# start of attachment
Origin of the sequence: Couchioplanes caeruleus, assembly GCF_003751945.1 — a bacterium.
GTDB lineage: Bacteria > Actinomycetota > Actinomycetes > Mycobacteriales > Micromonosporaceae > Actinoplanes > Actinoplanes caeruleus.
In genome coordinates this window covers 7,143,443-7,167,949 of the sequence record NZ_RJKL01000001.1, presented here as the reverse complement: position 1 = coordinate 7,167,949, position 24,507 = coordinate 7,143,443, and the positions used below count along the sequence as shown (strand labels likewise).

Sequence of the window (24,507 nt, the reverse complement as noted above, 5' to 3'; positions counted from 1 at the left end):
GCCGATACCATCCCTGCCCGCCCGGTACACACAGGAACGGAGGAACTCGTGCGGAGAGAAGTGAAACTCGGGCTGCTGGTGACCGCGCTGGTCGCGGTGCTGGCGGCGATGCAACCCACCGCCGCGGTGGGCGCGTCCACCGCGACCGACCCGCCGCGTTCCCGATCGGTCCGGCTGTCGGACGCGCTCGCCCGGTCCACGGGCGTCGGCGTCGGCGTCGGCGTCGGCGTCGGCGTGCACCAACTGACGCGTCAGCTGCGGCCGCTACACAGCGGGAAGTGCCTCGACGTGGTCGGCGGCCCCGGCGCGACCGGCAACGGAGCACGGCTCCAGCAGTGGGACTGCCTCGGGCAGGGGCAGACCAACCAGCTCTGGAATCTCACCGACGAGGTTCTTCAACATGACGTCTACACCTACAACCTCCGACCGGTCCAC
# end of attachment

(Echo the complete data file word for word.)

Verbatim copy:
Origin of the sequence: Couchioplanes caeruleus, assembly GCF_003751945.1 — a bacterium.
GTDB lineage: Bacteria > Actinomycetota > Actinomycetes > Mycobacteriales > Micromonosporaceae > Actinoplanes > Actinoplanes caeruleus.
In genome coordinates this window covers 7,143,443-7,167,949 of the sequence record NZ_RJKL01000001.1, presented here as the reverse complement: position 1 = coordinate 7,167,949, position 24,507 = coordinate 7,143,443, and the positions used below count along the sequence as shown (strand labels likewise).

Sequence of the window (24,507 nt, the reverse complement as noted above, 5' to 3'; positions counted from 1 at the left end):
GCCGATACCATCCCTGCCCGCCCGGTACACACAGGAACGGAGGAACTCGTGCGGAGAGAAGTGAAACTCGGGCTGCTGGTGACCGCGCTGGTCGCGGTGCTGGCGGCGATGCAACCCACCGCCGCGGTGGGCGCGTCCACCGCGACCGACCCGCCGCGTTCCCGATCGGTCCGGCTGTCGGACGCGCTCGCCCGGTCCACGGGCGTCGGCGTCGGCGTCGGCGTCGGCGTCGGCGTGCACCAACTGACGCGTCAGCTGCGGCCGCTACACAGCGGGAAGTGCCTCGACGTGGTCGGCGGCCCCGGCGCGACCGGCAACGGAGCACGGCTCCAGCAGTGGGACTGCCTCGGGCAGGGGCAGACCAACCAGCTCTGGAATCTCACCGACGAGGTTCTTCAACATGACGTCTACACCTACAACCTCCGACCGGTCCAC